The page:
Counter-Terrorism: The Other Pakistan


December 2, 2009: Bangladesh is a Moslem country in eastern India. Bangladesh used to be (from 1947-71) East Pakistan. While there has been a lot of Islamic radical activity in the country, there has been very little violence (8 Islamic terrorist deaths in 2007, one last year, and none so far this year). When you consider that Bangladesh has a population of 162 million, that's a remarkably low rate of Islamic radical violence. Then again, there is a very different culture in Bangladesh, and that makes a big differences when it comes to Islamic terrorism. Moreover, unlike Pakistan (West Pakistan from 1947-70), Bangladesh did not, in the 1970s, make support of Islamic radicals a government policy. Moreover, Bangladesh does not see India as a mortal foe. Partly, that's because Indian troops liberated East Pakistan from unpopular West Pakistan politicians and troops in 1971. But there's also the fact that the former state of Bengal (which is what East Pakistan/Bangladesh was, and still is) had a much more harmonious relationship with the rest of the India than did the northwestern provinces that became West Pakistan.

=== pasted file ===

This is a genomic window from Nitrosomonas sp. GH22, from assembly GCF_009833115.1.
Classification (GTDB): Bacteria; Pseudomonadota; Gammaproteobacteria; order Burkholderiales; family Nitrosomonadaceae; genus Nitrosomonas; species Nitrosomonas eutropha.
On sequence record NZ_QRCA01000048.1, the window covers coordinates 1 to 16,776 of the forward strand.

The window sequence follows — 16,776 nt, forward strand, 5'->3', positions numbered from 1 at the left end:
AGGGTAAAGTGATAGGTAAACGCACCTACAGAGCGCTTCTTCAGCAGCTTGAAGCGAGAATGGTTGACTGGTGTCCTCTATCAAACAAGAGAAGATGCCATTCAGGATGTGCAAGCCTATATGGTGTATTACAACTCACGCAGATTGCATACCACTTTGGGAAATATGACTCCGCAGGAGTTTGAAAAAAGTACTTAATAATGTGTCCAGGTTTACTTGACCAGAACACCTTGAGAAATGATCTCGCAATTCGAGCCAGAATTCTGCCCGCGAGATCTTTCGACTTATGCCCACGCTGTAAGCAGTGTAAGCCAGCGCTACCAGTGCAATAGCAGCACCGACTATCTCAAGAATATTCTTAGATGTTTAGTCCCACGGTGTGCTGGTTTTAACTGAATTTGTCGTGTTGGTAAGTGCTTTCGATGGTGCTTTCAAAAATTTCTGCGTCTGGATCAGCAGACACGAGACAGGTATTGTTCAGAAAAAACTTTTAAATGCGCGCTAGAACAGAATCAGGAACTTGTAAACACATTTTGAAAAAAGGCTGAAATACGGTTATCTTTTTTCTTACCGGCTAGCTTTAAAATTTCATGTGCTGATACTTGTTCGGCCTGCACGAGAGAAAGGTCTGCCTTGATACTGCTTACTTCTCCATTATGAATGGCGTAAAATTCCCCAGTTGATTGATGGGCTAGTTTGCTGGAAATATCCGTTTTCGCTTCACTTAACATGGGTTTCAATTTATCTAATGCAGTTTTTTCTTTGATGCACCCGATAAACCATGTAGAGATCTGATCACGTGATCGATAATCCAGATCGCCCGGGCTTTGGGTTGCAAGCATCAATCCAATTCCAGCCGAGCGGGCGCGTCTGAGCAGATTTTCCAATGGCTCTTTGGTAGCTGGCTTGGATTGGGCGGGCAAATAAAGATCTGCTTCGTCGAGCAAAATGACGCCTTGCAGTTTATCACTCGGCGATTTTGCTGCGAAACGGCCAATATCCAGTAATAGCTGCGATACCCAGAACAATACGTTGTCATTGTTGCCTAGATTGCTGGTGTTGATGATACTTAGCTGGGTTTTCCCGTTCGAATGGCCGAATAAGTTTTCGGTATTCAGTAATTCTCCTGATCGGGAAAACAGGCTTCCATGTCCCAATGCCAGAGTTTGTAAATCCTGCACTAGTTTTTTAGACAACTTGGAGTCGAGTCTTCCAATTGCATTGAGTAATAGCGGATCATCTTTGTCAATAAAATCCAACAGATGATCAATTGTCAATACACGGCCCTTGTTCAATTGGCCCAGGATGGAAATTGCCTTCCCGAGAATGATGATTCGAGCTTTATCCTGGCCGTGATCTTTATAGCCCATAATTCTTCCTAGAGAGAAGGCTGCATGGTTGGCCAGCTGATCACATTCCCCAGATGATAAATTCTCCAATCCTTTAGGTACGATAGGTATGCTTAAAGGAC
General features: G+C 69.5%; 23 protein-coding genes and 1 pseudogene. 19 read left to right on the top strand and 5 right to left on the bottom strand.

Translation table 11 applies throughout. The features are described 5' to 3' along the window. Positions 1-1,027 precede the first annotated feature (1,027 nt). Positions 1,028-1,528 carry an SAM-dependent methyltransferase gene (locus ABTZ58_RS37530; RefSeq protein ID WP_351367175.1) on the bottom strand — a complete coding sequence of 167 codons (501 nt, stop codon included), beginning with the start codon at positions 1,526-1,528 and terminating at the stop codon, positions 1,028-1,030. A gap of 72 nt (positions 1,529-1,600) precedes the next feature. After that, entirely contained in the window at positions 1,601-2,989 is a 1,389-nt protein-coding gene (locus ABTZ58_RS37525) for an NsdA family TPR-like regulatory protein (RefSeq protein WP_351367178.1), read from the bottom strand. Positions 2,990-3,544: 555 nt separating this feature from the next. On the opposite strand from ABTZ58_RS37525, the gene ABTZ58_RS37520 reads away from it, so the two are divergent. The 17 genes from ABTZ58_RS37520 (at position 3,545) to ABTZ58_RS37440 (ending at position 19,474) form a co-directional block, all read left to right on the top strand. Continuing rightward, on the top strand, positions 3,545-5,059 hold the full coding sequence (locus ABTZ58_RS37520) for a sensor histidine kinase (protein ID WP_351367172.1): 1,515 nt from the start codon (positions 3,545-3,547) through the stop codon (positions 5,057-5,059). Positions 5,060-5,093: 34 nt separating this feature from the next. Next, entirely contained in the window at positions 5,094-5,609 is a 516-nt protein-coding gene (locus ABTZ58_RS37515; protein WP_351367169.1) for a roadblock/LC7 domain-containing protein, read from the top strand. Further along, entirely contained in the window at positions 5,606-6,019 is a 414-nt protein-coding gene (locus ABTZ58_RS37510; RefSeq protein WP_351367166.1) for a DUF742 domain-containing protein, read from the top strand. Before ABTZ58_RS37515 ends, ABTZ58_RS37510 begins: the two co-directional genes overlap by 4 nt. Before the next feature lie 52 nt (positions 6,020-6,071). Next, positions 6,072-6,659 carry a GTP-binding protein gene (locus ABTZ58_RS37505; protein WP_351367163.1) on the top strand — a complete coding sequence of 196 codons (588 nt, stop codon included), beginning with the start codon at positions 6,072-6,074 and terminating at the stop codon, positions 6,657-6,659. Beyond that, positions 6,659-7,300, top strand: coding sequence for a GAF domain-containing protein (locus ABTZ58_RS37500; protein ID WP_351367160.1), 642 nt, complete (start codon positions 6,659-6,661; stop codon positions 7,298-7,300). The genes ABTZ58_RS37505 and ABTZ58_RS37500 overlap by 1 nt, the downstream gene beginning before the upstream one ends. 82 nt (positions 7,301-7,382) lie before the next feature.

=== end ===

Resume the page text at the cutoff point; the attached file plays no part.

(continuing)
But there has been evidence of Pakistani terrorist groups using Bangladesh as a base for operations inside India. There has been considerable counter-terrorism effort directed at this, and many arrests. Meanwhile, the major source of radical violence in Bangladesh is among leftist groups. This has been fairly steady, at about 80 deaths a year. Again, for a country this size, that's very low. Many of the leftist groups label themselves as communist, but many of them have already devolved into criminal gangs, with little political effort remaining.





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